These media sources have a slight to moderate liberal bias. They often publish factual information that utilizes loaded words (wording that attempts to influence an audience by using appeal to emotion or stereotypes) to favor liberal causes. These sources are generally trustworthy for information but may require further investigation. See all Left-Center sources.
- Overall, we rate The Guardian Left-Center biased based on story selection that moderately favors the left and Mixed for factual reporting due to numerous failed fact checks over the last 5 years.
Bias Rating: LEFT-CENTER
Factual Reporting: MIXED
Country: United Kingdom (35/180 Press Freedom)
Media Type: Newspaper
Traffic/Popularity: High Traffic
MBFC Credibility Rating: MEDIUM CREDIBILITY
Launched in 1821, The Guardian is a British daily newspaper published in London, UK. Its original name is The Manchester Guardian, and cotton merchant John Edward Taylor founded it. Taylor’s nephew Charles Prestwich Scott (CP Scott) was the first editor and later became the paper owner (1846 –1932). He was also a Liberal Member of Parliament. After CP Scott, his son John Russell Scott became the Manchester Guardian’s manager and founder of the Scott Trust. The Manchester Guardian was renamed the Guardian in 1959. In 1993 the Guardian Media Group acquired the Observer.
The Guardian US was launched in 2011 in New York. They also have an Australia Edition (Launched 2013, digital edition) and an International edition. The paper focuses on politics, policy, business, and international relations. Their coverage includes News and Opinion, Sports, Culture, Lifestyle, Podcasts, and more.
Katharine Viner is the editor-in-chief of the Guardian since 2015. Evelyn Webster is CEO of Guardian US. John Mulholland is the editor of the Guardian US. You can view the Guardian U.S editorial team here.
Funded by / Ownership
The Guardian and its sister publication, Sunday newspaper The Observer, are both owned by Guardian Media Group plc (GMG). Scott Trust Limited was created in 1936 to ensure the editorial independence of the publications and owns Guardian Media Group plc (GMG). The Guardian states that “The Scott Trust is the sole shareholder in Guardian Media Group and its profits are reinvested in journalism and do not benefit a proprietor or shareholders.” The Guardian is funded through donations and an advertising model.
The Guardian switched to a tabloid print format in 2018 to cut costs. According to The New York Times, The Guardian “refused to set up a paywall — the preferred strategy of many of its rivals, from The Times of London to The Wall Street Journal and The New York Times — opting instead to ask its readers for donations, even setting up a nonprofit arm to help fund its journalism.”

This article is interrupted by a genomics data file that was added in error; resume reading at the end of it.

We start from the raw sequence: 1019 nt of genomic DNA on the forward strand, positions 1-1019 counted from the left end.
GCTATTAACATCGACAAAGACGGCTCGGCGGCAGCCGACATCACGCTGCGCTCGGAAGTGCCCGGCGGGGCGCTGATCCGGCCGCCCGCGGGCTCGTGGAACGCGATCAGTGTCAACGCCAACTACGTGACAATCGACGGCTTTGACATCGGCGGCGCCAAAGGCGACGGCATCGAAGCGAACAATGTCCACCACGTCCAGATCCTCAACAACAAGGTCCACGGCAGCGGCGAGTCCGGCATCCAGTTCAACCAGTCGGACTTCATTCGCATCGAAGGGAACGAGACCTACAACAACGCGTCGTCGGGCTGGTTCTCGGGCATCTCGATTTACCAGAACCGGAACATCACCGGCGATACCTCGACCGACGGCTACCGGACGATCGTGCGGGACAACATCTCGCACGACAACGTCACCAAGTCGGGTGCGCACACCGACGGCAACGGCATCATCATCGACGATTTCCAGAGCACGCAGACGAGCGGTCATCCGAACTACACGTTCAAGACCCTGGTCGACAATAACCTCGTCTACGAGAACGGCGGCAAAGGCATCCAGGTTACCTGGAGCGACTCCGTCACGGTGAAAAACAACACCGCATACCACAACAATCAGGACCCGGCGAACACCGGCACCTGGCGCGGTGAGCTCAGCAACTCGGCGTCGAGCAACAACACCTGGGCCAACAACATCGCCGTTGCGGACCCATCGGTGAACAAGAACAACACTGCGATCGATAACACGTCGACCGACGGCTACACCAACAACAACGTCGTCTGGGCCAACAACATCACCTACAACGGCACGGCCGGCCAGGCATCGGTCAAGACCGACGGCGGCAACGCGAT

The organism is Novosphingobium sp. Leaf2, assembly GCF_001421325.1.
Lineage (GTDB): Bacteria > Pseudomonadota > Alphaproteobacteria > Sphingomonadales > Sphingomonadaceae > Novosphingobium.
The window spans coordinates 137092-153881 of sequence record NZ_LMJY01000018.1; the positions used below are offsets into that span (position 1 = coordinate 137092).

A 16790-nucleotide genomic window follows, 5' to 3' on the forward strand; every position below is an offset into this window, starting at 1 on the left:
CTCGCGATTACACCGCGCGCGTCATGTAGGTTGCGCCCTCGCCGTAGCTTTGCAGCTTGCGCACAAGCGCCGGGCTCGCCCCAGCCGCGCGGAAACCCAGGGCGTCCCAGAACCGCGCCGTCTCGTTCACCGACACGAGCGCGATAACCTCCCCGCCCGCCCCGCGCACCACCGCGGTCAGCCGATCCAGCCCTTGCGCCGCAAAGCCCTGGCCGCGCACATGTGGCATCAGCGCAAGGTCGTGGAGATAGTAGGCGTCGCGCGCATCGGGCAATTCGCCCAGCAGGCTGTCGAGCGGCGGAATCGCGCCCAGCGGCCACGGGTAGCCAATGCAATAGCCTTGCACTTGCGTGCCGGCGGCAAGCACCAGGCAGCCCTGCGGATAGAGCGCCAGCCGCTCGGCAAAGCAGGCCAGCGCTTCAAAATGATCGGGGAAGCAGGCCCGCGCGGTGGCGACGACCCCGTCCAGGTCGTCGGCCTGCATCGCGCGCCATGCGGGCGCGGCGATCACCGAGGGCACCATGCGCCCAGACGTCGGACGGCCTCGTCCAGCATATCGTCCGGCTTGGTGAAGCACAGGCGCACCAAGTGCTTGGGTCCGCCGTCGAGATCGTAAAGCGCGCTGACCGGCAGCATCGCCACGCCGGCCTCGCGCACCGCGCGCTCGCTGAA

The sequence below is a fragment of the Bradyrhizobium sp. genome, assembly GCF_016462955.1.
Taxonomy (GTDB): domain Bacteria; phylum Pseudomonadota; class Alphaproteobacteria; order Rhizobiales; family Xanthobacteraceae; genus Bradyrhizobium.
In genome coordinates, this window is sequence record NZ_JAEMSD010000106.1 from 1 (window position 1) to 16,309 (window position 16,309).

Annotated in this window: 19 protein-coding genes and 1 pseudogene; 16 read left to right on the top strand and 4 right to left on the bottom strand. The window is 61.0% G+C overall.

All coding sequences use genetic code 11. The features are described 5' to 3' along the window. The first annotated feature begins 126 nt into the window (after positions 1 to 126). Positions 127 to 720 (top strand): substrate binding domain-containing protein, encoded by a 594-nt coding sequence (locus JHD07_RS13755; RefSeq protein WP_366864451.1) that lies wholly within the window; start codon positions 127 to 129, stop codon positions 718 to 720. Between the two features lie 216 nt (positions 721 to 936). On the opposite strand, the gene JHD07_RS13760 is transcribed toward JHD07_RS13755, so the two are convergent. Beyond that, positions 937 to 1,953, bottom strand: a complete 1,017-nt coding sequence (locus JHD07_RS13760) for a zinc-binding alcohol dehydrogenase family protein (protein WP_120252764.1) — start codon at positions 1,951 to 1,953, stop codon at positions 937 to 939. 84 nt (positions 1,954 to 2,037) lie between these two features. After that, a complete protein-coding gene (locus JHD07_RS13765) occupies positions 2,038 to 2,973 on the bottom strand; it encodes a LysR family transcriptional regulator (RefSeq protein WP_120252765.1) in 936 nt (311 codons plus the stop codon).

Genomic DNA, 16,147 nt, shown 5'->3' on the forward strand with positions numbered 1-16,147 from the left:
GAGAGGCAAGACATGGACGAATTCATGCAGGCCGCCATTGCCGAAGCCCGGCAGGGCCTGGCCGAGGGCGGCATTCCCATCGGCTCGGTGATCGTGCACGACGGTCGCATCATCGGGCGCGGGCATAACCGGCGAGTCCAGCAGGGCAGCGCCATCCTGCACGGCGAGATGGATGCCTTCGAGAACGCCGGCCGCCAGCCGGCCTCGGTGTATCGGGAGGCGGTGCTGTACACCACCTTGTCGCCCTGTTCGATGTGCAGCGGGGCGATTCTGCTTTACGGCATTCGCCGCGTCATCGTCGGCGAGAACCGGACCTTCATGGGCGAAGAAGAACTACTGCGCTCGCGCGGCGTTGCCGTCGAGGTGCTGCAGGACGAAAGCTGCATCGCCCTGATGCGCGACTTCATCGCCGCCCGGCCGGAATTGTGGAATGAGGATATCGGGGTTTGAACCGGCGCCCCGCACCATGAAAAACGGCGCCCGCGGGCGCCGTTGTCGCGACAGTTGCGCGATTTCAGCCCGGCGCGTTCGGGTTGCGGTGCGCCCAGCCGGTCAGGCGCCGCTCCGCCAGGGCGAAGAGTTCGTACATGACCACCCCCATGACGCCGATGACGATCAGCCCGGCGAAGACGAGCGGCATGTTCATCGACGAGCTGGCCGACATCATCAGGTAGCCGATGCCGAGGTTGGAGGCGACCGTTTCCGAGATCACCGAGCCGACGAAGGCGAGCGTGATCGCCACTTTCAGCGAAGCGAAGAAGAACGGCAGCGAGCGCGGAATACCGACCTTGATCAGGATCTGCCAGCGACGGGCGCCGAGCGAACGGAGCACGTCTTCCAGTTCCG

Analysis / Bias
In review, story selection favors the left but is generally factual. They utilize emotionally loaded headlines such as “The cashless society is a con – and big finance is behind it” and “Trump back-pedals on Russian meddling remarks after an outcry.” The Guardian typically utilizes credible sources such as thoughtco.com, gov.UK, HuffPost, independent.co.uk, and the Miami Herald.
A 2014 Pew Research Survey found that 72% of The Guardian’s audience is consistently or mostly liberal, 20% Mixed, and 9% consistently or mostly conservative. This indicates that a more liberal audience strongly prefers the Guardian.
Failed Fact Checks
- Is everything you think you know about depression wrong? – False
- Firms bidding for government contracts asked if they back Brexit. – False
- The proportion of lung cancer cases only diagnosed after a visit to an A&E ranges from 15% in Guildford and Waverley in Surrey to 56% in Tower Hamlets and Manchester. – Inaccurate
- Private renting is making millions of people ill. – False
- The number of vegans in the UK has risen from half a million in 2016 to 3.5 million today. – False
- New legislation introduced to change laws on workplace rights. – False
- The justice budget has fallen by 40% since 2010. – False
- “The proportion of people with a job who live in poverty went up for the third consecutive year in 2018 to a record high” – False
- “The number of children needing foster care has risen by 44% during the coronavirus pandemic, creating a “state of emergency,” a children’s charity said.” – False
- 915 children admitted with malnutrition in Cambridge hospitals between 2015 and 2020. There were 656 similar admissions at Newcastle hospitals and 656 at the Royal Free London hospitals. – False
Overall, we rate The Guardian Left-Center biased based on story selection that moderately favors the left and Mixed for factual reporting due to numerous failed fact checks over the last 5 years. (5/18/2016) Updated (M. Huitsing 03/10/2021)